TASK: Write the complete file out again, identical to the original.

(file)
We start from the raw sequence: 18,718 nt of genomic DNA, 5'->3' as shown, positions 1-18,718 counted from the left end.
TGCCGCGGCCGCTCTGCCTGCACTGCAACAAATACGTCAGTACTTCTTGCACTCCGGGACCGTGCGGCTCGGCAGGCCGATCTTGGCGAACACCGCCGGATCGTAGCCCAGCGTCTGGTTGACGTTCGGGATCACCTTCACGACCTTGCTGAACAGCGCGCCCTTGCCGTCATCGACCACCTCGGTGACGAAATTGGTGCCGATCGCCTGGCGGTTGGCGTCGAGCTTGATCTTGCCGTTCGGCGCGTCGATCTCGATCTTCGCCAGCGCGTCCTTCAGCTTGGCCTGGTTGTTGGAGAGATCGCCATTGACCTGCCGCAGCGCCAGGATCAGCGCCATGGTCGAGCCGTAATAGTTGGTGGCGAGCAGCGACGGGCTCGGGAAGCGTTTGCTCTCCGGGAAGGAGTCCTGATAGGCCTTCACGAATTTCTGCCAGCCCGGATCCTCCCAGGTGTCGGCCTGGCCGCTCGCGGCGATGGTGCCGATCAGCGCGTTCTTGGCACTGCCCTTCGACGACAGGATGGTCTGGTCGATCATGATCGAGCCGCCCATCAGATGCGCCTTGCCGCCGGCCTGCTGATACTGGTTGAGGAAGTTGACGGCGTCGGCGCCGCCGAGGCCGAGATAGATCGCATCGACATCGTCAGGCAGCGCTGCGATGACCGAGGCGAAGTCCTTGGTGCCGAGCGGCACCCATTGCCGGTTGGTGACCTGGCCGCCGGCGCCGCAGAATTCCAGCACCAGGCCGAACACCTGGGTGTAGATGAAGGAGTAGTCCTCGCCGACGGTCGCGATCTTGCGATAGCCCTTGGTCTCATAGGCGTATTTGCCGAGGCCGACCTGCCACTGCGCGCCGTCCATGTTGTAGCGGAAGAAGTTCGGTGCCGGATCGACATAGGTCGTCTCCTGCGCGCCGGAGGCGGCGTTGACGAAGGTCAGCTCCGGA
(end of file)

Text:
We start from the raw sequence: 18,718 nt of genomic DNA, 5'->3' as shown, positions 1-18,718 counted from the left end.
TGCCGCGGCCGCTCTGCCTGCACTGCAACAAATACGTCAGTACTTCTTGCACTCCGGGACCGTGCGGCTCGGCAGGCCGATCTTGGCGAACACCGCCGGATCGTAGCCCAGCGTCTGGTTGACGTTCGGGATCACCTTCACGACCTTGCTGAACAGCGCGCCCTTGCCGTCATCGACCACCTCGGTGACGAAATTGGTGCCGATCGCCTGGCGGTTGGCGTCGAGCTTGATCTTGCCGTTCGGCGCGTCGATCTCGATCTTCGCCAGCGCGTCCTTCAGCTTGGCCTGGTTGTTGGAGAGATCGCCATTGACCTGCCGCAGCGCCAGGATCAGCGCCATGGTCGAGCCGTAATAGTTGGTGGCGAGCAGCGACGGGCTCGGGAAGCGTTTGCTCTCCGGGAAGGAGTCCTGATAGGCCTTCACGAATTTCTGCCAGCCCGGATCCTCCCAGGTGTCGGCCTGGCCGCTCGCGGCGATGGTGCCGATCAGCGCGTTCTTGGCACTGCCCTTCGACGACAGGATGGTCTGGTCGATCATGATCGAGCCGCCCATCAGATGCGCCTTGCCGCCGGCCTGCTGATACTGGTTGAGGAAGTTGACGGCGTCGGCGCCGCCGAGGCCGAGATAGATCGCATCGACATCGTCAGGCAGCGCTGCGATGACCGAGGCGAAGTCCTTGGTGCCGAGCGGCACCCATTGCCGGTTGGTGACCTGGCCGCCGGCGCCGCAGAATTCCAGCACCAGGCCGAACACCTGGGTGTAGATGAAGGAGTAGTCCTCGCCGACGGTCGCGATCTTGCGATAGCCCTTGGTCTCATAGGCGTATTTGCCGAGGCCGACCTGCCACTGCGCGCCGTCCATGTTGTAGCGGAAGAAGTTCGGTGCCGGATCGACATAGGTCGTCTCCTGCGCGCCGGAGGCGGCGTTGACGAAGGTCAGCTCCGGA